These are essentially flow of control patterns. Each one takes a source pattern and repeats values from it, or stops the stream early based on a preset constraint.
These patterns allow you to repeat single values, or (in the case of Pn) entire patterns.
connectedpattern is true, Pclutch returns the next value from
connectedis false, the previous pattern value is repeated. It's like a clutch in a car: when engaged, the pattern moves forward; when disconnected, it stays where it is.
repeatstimes: simple repetition. This also works on single values:
Pn(1, 5)outputs the number 1 5 times.
patternare both patterns. Each value from
nis a pattern, each value can be repeated a different number of times.
Instead of prolonging a stream by repetition, these patterns use different methods to stop a stream dynamically. They are especially useful for modularizing pattern construction. One section of your code might be responsible for generating numeric or event patterns. By using constraint patterns, that part of the code doesn't have to know how many events or how long to play. It can just return an infinite pattern, and another part of the code can wrap it in one of these to stop it based on the appropriate condition.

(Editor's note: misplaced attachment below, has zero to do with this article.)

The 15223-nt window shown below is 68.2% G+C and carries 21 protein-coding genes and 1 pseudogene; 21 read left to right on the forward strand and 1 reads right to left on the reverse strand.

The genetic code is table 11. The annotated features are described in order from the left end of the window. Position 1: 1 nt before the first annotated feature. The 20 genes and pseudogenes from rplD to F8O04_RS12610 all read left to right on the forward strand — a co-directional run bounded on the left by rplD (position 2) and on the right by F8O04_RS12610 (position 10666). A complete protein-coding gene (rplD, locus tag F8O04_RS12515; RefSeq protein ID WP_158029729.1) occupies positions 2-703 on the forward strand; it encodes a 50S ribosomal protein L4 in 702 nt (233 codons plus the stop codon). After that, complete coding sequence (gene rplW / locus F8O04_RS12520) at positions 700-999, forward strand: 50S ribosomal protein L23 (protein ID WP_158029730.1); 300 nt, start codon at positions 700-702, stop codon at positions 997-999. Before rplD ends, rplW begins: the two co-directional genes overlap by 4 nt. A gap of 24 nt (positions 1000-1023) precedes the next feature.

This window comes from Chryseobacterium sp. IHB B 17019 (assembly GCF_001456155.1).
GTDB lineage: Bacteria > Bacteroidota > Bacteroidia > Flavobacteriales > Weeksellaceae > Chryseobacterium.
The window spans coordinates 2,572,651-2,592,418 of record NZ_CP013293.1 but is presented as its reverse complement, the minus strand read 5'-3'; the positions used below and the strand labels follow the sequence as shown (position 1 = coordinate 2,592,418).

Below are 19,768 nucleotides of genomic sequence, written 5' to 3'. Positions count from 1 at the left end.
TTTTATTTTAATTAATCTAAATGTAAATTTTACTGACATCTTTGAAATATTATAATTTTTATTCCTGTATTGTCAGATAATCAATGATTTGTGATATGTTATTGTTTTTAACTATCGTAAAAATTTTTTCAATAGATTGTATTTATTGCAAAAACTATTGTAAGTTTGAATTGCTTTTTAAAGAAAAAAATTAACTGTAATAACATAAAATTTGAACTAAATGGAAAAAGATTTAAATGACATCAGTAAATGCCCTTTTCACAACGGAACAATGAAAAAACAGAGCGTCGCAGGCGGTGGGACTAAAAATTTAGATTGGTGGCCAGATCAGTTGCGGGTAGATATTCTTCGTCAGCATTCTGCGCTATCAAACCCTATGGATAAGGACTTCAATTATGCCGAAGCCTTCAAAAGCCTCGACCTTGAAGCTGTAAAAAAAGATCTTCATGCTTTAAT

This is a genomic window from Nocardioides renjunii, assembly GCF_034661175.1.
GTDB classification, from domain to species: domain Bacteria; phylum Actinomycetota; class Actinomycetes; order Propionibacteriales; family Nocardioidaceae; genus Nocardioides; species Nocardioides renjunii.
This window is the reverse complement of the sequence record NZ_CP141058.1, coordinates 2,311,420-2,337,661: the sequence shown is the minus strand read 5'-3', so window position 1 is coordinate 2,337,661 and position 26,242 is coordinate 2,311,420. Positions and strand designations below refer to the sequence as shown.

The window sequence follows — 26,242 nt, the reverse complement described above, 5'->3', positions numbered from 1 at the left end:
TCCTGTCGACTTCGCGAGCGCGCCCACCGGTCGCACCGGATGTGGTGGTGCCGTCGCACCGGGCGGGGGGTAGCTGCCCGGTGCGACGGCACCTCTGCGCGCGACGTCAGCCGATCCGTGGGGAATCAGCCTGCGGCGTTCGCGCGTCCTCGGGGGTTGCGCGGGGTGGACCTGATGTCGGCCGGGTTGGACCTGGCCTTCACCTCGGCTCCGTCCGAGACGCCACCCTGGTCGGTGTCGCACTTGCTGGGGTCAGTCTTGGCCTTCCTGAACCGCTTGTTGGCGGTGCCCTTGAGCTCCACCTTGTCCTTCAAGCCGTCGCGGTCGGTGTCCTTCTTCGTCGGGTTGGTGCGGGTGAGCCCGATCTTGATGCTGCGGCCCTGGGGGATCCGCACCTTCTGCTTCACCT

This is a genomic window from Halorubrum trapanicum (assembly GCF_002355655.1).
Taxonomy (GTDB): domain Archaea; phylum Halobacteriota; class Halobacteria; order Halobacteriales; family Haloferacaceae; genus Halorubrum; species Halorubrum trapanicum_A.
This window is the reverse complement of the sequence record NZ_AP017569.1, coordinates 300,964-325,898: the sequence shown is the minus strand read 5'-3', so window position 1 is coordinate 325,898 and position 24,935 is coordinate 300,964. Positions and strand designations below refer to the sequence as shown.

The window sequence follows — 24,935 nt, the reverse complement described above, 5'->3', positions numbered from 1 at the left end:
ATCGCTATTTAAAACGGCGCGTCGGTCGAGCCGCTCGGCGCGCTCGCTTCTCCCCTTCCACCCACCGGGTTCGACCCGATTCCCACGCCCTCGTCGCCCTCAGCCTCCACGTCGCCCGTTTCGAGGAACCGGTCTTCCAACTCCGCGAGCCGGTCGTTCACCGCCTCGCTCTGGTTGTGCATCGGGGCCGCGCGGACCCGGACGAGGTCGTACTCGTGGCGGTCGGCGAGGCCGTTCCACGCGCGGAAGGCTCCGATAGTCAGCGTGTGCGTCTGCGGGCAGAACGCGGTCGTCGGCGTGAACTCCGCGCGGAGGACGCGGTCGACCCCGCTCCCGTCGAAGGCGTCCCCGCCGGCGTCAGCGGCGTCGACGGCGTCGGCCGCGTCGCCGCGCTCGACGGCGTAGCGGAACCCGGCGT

countvalues from the source pattern, then stops. (Pfin has a cousin, Pfinval, that is deprecated.)
Pconst(sum, pattern, tolerance)
Pfindur(dur, pattern, tolerance)
Psync(pattern, quant, maxdur, tolerance)
maxdur(in which case it behaves like Pfindur, adjusting the last event so the total duration matches
maxdur), or the pattern stops early and the last event is rounded up to the next integer multiple of
quant. This is hard to explain; a couple of examples might make it clearer.
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